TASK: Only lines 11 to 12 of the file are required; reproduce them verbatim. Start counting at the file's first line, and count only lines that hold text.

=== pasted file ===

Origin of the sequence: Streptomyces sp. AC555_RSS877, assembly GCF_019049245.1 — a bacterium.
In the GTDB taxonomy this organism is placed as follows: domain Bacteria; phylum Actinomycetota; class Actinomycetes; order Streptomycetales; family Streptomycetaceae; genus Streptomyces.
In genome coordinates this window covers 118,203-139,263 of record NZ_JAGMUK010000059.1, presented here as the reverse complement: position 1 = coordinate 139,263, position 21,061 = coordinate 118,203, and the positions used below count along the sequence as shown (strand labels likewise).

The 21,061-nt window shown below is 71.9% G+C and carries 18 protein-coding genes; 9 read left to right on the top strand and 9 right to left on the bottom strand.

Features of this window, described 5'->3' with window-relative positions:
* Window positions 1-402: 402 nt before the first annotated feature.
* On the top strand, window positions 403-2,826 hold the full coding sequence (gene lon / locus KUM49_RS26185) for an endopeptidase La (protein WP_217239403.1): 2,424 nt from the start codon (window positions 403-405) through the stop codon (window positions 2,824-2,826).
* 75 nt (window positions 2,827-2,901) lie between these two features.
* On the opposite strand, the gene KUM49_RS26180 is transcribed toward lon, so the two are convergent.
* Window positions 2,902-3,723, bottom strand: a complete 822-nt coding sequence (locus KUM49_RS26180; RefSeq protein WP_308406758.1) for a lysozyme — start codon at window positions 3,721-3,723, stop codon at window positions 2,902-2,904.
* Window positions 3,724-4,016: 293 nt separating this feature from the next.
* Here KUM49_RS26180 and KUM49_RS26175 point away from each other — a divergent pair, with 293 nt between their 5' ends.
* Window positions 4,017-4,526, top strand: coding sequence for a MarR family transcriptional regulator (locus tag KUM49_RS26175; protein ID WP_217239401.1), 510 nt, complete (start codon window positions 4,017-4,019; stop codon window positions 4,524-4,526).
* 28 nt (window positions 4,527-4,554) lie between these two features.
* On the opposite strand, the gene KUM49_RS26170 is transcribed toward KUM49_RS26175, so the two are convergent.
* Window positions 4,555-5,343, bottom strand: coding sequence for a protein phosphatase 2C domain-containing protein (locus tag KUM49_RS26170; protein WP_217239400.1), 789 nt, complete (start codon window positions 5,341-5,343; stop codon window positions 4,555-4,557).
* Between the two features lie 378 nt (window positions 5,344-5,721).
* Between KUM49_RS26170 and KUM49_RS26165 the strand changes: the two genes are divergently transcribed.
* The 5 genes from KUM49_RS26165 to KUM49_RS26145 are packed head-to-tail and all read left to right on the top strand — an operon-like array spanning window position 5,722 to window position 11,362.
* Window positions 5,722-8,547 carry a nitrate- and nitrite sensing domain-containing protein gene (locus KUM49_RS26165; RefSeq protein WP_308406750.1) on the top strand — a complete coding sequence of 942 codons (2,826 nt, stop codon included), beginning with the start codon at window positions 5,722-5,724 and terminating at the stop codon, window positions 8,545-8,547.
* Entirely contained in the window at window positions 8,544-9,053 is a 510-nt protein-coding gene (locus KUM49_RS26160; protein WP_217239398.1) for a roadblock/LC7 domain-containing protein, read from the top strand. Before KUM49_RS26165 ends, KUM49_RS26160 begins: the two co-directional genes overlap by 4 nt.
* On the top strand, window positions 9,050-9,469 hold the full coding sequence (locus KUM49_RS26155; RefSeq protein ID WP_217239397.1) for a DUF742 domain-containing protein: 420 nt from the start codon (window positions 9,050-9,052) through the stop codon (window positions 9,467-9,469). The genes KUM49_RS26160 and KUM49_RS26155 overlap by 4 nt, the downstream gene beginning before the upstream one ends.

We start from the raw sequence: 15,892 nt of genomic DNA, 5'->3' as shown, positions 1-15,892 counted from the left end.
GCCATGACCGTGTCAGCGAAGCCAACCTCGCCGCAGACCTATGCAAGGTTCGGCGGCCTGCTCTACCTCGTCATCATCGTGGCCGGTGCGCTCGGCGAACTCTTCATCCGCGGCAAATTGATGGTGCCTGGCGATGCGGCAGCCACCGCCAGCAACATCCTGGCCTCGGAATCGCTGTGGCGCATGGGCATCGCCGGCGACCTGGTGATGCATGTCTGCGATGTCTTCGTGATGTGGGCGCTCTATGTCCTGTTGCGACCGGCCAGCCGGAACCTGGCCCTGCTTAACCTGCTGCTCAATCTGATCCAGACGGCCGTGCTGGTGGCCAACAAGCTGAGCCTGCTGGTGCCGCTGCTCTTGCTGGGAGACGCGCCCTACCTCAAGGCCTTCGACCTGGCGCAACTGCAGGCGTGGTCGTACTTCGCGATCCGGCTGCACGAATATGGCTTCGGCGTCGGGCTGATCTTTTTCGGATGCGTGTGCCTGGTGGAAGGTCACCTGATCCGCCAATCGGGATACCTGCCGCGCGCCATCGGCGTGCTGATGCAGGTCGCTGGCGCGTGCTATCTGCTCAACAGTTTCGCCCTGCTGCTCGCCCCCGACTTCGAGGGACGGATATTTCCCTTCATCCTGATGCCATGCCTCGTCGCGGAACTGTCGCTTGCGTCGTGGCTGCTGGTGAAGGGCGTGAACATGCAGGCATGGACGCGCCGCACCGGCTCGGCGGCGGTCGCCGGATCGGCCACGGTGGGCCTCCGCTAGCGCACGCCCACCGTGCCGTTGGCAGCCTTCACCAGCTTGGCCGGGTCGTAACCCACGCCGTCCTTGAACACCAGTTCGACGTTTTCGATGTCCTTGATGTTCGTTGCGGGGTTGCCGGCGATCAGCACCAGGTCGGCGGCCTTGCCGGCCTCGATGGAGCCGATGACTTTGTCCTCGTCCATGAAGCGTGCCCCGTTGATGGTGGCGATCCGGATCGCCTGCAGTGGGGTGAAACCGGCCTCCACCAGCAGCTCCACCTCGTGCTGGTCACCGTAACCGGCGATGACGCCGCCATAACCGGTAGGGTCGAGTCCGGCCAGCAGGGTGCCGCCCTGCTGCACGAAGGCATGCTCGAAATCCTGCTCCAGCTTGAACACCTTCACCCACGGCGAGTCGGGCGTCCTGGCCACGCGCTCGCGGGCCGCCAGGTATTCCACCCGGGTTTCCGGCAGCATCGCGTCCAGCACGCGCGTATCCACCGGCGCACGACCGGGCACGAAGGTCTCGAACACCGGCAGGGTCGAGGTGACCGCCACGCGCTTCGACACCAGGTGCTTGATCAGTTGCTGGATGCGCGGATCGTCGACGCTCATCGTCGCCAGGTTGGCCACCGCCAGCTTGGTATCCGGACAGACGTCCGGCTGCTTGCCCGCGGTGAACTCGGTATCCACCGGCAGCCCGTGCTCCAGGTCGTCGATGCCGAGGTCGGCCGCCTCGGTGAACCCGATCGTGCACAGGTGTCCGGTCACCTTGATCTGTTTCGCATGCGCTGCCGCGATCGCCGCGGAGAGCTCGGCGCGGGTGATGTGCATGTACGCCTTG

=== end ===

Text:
* Window positions 3,724-4,016: 293 nt separating this feature from the next.
* Here KUM49_RS26180 and KUM49_RS26175 point away from each other — a divergent pair, with 293 nt between their 5' ends.